However, there are no decodings here. With just an IQ recording you need to play it back and run an emission search etc. There are some basic automation tasks available, such as setting up an emissions search every 10 seconds.
But, if you have the Automated Monitoring and Tasking package, you can also have the software automatically record, recognise and decode a single emission type – or all emissions types within the bandwidth, a set frequency, between two frequencies or any other parameters you may wish to set up.
The list of SDR’s that can be used with go2MONITOR is pretty good, though due to the target audience, many of them are high end, “government/military” receivers. But, it does work with Perseus, SDRplay RSP1 & RSP2, RFSpace NetSDR and SDR-14, and of course AirSpy R2 – and now the AirSpy HF+ and AirSpy HF+ Discovery.
Supported receiver list:
Max. Rx bandwidth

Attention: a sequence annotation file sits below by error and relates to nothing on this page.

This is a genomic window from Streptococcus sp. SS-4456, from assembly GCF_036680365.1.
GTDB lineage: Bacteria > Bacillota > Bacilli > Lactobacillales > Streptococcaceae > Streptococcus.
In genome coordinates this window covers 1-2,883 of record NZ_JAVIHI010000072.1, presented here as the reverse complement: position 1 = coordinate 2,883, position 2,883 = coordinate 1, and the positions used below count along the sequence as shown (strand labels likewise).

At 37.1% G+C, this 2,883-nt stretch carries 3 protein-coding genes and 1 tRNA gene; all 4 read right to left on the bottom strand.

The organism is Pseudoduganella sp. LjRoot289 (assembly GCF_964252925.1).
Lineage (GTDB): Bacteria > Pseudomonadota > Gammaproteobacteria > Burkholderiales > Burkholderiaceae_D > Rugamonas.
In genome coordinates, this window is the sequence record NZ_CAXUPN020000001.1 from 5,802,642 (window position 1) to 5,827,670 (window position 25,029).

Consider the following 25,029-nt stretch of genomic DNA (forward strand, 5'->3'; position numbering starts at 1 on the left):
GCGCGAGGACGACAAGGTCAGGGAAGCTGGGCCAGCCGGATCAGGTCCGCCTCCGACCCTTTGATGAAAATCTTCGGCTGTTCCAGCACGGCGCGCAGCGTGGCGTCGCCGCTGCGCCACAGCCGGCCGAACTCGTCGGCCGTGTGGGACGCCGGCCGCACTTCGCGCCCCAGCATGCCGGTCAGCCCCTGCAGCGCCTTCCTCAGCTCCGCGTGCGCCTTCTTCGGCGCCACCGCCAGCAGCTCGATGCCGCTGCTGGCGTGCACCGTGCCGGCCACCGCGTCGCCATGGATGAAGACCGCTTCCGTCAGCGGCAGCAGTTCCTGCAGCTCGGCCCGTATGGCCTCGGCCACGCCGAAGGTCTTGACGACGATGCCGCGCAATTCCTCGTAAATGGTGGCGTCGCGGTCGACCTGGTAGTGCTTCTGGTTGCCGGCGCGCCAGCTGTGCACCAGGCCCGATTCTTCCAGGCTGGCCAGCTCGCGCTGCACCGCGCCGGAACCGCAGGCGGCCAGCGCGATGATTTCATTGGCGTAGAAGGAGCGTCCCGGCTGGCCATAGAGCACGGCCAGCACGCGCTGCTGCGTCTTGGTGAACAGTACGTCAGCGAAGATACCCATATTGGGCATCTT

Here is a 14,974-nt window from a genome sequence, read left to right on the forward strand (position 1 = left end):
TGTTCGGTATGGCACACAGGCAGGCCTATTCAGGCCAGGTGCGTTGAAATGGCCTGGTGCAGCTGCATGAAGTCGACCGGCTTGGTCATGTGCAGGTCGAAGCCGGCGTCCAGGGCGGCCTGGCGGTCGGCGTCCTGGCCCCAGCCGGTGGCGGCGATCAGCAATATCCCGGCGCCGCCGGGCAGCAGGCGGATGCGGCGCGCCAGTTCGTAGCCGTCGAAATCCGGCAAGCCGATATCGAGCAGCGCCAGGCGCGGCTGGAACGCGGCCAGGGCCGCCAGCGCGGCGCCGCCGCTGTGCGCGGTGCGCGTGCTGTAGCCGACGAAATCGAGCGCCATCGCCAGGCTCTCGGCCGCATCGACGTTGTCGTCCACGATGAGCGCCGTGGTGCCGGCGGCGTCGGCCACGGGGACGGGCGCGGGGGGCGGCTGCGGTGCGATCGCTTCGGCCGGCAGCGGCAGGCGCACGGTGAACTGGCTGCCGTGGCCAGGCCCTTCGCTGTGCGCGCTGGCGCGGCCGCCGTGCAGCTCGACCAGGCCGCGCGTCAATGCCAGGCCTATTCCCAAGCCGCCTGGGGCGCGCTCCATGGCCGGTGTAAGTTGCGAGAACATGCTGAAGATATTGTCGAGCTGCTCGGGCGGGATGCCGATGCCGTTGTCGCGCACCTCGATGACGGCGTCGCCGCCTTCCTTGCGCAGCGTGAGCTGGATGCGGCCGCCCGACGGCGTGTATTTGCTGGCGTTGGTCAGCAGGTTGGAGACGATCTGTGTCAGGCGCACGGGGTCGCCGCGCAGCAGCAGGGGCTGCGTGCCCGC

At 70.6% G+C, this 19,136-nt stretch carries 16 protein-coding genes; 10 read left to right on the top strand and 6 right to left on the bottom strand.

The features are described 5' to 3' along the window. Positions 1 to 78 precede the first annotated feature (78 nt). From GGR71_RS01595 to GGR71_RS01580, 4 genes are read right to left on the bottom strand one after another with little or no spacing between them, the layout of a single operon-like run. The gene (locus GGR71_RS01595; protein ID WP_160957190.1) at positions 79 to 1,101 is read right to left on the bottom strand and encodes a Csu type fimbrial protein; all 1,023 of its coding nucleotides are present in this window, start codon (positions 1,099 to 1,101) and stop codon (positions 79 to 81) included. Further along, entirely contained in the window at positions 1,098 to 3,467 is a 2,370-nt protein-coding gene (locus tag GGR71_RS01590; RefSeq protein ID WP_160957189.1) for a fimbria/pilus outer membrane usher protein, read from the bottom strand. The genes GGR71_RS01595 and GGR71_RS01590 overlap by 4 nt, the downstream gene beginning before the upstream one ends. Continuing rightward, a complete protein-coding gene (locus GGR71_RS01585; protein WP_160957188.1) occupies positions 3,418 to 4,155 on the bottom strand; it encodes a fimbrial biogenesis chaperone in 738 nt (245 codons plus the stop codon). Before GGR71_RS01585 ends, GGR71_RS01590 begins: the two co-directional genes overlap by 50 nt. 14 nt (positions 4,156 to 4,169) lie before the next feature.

Grintek GRX Lan
IZT R3xxx series
Up to 3 channels spectrum
IZT R4000 (SignalSuite)
1 channel only
Limited USB 3.0 compatibility
narda® NRA-3000 RX
narda® NRA-6000 RX
narda® IDA 2
VITA 49 support. Only 1 MHz and no receiver control at LINUX
PLATH SIR 2110
LINUX recommended. External receiver control only
PLATH SIR 2115
External receiver control only
PLATH SIR 5110
16×768 kHz subbands External receiver control only
PLATH SIR 5115
40×768 kHz subbands External receiver control only
No gain control available
R&S EM100 / PR100
External receiver control only
Experimental support. Continuous signal up to 2.4 MHz
SDRplay RSP1 & RSP2